It was one of the first things pointed out as we cruised along the bumpy road in to Yangon after landing.
The driver of the taxi had motioned, saying “look over there, the Shwedagon Pagoda, the most important temple in Yangon.”
From our distant position on the road all I could see was the tip of the pagoda, though it was a rather large tip.
It produced a radiation of dominance, an unspoken cry for respect and awe.
The unmistakably golden top discharged the shimmer of a star.
The next day, I returned to see the Shwedagon Pagoda up close and take some pictures of the temple.
At the entrance gate I took off my shoes, paid my $5 entrance fee and continued up the escalator to reach the terrace floor of the temple. It almost seemed like a community hang out, there were kids and even families moving around, taking naps and spending time together.
The initial view was blinding as the rays of the sun bounced off the gold.
The monstrous bell shaped stupa rises to a height of 99 meters and is covered in thousands of plates of authentic gold. At the top of the stupa is a little umbrella like decoration that includes 5,448 diamonds and 2,317 rubies, sapphires and other precious gems. Finally at the very tippy top is said to be a giant 76 carat diamond.
There’s a telescope mounted on one of the sides of the temple and if you can get a chance it’s well worth it to catch a glimpse of the glamorous tip of the stupa.
Pulling out my sunglasses to avoid scorching my eye-balls on the reflection, I walked a few circumferences around the pagoda. The whole complex was an entire city of marble and gold.
I took a liking to this particular wall that was huge in size and embedded with intricate golden detailed relief carvings.
A Brief History of the Shwedagon Pagoda
The Shwedagon Pagoda was first built around 2500 years ago, though the exact date is unknown.
As it is told, there were two brothers who were able to meet Guatama Buddha and were given 8 strands of his hair to take back to Burma. After locating the hill which had already been blessed with a number of of other relics, the brothers decided it would make a perfect place to build what is today the Shwedagon Pagoda.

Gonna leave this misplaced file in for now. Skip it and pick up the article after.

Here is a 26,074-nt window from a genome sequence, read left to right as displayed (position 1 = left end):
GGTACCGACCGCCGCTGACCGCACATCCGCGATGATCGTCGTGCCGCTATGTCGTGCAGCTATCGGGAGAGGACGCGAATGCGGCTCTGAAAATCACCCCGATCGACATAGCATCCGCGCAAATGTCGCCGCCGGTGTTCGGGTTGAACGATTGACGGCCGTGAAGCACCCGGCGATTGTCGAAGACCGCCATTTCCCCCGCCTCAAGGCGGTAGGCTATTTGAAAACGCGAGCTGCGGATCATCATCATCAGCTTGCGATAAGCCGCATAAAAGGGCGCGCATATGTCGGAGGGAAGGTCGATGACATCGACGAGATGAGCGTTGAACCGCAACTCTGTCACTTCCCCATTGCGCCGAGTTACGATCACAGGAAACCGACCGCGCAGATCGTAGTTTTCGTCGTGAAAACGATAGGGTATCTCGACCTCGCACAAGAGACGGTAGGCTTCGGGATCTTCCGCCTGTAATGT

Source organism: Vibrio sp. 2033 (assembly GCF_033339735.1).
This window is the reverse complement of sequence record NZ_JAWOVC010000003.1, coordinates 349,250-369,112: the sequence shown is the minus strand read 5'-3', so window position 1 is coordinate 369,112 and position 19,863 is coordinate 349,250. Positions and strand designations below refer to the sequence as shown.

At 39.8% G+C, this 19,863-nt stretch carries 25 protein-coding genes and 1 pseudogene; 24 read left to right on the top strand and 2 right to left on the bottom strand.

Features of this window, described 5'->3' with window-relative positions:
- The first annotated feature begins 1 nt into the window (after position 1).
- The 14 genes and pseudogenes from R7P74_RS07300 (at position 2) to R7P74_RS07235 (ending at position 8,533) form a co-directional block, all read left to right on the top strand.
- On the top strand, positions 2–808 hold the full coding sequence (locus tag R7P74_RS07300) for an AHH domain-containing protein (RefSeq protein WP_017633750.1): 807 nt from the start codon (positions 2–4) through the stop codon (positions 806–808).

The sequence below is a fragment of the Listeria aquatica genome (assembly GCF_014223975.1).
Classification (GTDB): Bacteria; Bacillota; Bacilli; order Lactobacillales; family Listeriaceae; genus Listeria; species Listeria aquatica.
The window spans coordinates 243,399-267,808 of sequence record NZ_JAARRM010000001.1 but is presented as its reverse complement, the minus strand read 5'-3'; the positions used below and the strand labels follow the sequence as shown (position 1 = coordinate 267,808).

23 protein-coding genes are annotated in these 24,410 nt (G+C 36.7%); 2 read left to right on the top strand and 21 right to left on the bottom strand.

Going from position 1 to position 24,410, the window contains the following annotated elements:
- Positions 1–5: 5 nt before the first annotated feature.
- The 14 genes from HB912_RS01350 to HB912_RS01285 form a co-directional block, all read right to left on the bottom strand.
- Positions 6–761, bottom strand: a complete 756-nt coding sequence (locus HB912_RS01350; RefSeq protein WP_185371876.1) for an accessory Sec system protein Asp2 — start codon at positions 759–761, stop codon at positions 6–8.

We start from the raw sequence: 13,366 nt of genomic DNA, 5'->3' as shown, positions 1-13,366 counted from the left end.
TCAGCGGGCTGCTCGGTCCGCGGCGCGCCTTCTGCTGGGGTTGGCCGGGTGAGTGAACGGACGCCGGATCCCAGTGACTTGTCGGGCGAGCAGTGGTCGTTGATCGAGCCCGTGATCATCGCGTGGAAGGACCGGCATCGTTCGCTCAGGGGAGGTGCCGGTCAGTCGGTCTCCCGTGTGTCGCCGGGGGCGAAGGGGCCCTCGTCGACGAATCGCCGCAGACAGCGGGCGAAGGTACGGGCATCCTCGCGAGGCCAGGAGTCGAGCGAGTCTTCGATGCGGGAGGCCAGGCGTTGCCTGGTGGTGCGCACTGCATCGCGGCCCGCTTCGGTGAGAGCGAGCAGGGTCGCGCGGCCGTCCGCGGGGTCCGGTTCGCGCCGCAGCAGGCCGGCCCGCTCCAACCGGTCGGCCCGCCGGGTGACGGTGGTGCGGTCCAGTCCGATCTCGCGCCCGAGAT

Since the temple was built, it has gone through a series of earthquakes and natural disasters, but has survived and been repaired to its current state. For around 500 years now the temple has been the holiest site of pilgrimage for Buddhists in Burma.
While continuing to circumference the pagoda, a group of Burmese entered from the back entrance, all formally dressed. After paying respect, they walked around the pagoda in a single file line carrying offerings on their heads and some holding elaborate umbrellas.
The tremulous golden twinkle as the backdrop for the men and women in their traditional dress and their disciplined formation was an incredible site.
When I first arrived in Yangon, I’ll admit that I was a bit skeptical – I thought I could see it all from the road and not have to dish out the $5 entrance fee. I know it’s not a lot of money, but my brain is trained to think in terms of cuisine, and $5 will buy quite a significant amount of Burmese food!
I’m very glad I decided to pay the fee and enter the temple, it really was an amazing monument and seeing the ceremony was also a great observation.
Along with visiting the vibrant Thiri Mingalar Market, the Shwedagon Pagoda was one of the most memorable sights I had while visiting Yangon, Myanmar (Burma).
If you are visiting Yangon, be sure to take a look the important Yangon travel information before you get there.
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